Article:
AAHOA: Leaders in Washington Must Act to Provide Immediate Liquidity


Source: Hotel Management
By: Cecil P. Staton
April 29, 2020

Like many small businesses across the country, hotel owners are faced with difficult choices as the impact of COVID-19 ravages the economy. Unemployment shot up to its highest point in decades as governments effectively shut down nonessential businesses. But while layoffs and furloughs are grabbing the headlines, a silent job killer with long-term implications for the hospitality sector and the broader economy looms, and Congress and the Trump administration must act.

Books and movies like “The Big Short” and “Too Big to Fail” about the 2008 financial crisis familiarized millions of people with the concept of mortgage-backed securities. Residential mortgages were sliced up and packed into tranches and sold off as securities. It seemed foolproof, right? Who wouldn’t pay the mortgage on their house? Well, we all know how that ended. The toxic assets bundled into mortgage-backed securities brought our entire financial system to the precipice. Only our federal government’s intervention kept the entire thing from crashing down. Remember this last part because it is key to resolving the looming crisis facing the hotel industry.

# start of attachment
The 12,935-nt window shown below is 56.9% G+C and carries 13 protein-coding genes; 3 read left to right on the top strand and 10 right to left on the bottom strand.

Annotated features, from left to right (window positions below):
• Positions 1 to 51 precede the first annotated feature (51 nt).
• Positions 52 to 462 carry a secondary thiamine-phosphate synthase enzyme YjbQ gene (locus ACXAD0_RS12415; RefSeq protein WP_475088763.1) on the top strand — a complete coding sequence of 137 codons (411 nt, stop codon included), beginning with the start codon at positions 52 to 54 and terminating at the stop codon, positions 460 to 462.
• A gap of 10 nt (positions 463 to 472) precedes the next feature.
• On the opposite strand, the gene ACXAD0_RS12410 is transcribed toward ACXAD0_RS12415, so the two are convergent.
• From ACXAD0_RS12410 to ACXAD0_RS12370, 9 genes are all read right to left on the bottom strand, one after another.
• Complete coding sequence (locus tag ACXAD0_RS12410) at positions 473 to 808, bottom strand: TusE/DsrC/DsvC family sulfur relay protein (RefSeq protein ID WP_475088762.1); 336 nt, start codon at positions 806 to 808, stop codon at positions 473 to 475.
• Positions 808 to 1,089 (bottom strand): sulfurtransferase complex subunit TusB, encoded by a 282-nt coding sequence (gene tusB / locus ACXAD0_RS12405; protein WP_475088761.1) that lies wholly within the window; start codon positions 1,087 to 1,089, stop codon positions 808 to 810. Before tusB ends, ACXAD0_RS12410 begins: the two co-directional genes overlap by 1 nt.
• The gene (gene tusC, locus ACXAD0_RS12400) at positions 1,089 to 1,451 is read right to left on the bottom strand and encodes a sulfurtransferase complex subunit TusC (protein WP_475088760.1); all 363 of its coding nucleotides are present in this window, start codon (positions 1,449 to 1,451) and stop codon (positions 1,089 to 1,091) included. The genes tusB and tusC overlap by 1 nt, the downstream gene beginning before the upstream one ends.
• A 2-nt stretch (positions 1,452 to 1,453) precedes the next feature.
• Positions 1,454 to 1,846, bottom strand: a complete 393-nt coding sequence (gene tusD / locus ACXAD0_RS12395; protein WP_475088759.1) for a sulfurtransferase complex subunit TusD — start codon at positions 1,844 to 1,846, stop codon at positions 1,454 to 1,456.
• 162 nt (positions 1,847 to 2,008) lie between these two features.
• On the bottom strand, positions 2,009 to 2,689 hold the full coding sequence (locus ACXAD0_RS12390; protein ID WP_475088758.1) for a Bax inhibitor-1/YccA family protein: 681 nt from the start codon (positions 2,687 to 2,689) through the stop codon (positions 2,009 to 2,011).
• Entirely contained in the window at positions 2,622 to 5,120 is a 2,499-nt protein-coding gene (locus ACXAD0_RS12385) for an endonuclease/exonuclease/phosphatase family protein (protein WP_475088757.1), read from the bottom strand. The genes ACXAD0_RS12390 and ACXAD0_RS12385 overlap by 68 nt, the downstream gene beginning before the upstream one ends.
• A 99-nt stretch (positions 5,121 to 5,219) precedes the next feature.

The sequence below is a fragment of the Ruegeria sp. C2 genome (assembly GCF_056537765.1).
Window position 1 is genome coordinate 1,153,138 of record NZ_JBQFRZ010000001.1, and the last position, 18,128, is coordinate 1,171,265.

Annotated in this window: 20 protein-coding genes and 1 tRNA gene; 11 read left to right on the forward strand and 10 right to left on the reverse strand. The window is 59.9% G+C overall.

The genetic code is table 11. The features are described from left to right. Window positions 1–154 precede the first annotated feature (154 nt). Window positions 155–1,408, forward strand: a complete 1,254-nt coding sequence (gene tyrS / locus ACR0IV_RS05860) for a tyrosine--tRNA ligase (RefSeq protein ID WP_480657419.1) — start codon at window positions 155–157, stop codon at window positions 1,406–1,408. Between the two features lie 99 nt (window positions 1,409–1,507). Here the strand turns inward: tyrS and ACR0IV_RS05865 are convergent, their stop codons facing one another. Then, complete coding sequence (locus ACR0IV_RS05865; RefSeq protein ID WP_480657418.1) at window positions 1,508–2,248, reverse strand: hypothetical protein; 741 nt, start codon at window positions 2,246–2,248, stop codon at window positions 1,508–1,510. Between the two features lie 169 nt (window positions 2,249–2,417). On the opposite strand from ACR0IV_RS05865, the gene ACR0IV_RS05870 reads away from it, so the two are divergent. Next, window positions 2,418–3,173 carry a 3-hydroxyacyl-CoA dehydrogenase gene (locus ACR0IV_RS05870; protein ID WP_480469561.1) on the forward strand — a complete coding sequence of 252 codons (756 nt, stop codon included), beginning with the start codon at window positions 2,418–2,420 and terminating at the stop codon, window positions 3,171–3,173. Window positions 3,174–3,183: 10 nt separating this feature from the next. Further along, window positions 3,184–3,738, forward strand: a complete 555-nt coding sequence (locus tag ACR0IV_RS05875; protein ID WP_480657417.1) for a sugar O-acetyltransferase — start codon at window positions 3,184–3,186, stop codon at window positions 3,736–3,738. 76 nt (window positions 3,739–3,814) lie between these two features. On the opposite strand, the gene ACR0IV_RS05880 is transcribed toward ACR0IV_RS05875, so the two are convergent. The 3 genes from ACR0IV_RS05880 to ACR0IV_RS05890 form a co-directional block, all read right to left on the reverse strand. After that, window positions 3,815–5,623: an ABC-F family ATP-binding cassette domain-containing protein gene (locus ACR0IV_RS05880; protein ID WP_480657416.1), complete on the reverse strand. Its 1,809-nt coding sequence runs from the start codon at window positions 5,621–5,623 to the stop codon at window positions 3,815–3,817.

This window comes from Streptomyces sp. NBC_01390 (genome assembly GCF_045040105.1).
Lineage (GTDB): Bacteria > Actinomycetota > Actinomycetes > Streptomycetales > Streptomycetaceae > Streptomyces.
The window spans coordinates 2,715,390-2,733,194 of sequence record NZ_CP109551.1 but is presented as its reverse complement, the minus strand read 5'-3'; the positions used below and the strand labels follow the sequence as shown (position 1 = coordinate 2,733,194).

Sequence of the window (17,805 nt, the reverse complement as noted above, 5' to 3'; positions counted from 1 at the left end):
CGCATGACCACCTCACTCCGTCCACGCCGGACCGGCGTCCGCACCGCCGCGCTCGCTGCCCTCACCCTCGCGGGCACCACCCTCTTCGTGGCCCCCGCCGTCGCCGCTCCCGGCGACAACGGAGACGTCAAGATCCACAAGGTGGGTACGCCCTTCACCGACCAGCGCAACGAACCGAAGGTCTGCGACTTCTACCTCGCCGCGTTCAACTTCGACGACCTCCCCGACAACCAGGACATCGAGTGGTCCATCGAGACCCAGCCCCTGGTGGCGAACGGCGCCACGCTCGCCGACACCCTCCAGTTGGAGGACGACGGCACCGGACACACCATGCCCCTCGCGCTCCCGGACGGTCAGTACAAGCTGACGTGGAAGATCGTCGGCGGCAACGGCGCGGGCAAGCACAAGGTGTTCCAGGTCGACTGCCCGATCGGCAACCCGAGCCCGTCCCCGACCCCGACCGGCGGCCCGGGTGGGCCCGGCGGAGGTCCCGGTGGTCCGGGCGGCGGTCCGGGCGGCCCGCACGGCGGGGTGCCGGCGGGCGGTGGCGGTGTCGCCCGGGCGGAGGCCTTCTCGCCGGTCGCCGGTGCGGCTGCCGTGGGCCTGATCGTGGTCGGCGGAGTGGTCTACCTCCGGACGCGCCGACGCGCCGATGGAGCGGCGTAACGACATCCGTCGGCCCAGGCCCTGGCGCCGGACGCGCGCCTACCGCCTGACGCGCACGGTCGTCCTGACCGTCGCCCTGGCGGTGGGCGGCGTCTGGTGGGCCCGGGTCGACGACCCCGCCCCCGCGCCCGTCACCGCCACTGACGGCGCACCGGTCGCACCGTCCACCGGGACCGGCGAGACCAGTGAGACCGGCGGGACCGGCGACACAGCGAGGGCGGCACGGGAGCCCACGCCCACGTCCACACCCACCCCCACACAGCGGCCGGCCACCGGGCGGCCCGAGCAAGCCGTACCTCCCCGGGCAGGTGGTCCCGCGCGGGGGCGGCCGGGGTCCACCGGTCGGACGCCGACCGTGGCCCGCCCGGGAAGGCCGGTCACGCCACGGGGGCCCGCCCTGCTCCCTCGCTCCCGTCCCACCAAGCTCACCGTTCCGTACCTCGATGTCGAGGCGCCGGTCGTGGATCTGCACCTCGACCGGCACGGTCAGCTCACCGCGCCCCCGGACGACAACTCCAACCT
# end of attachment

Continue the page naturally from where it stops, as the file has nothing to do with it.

Hotel owners face a similar crisis today but through no fault of their own. The precipitous drop of occupancy rates and revenues because of COVID-19 left many hotel owners struggling to meet payroll and pay their mortgages. While the Paycheck Protection Program offers some relief on the employee side of things, it does virtually nothing to help small-business owners pay commercial mortgages. Fortunately, many hotel owners with traditional loans are working with their lenders directly to seek forbearance or otherwise negotiate terms. However, owners trying to stay current on or renegotiate commercial mortgage-backed security loans face a series of obstacles that could not only end up killing their businesses but also upend the fixed income market. A series of CMBS loan defaults would create a significant market disruption that could negatively impact pension plans and other consumer-facing investment vehicles.

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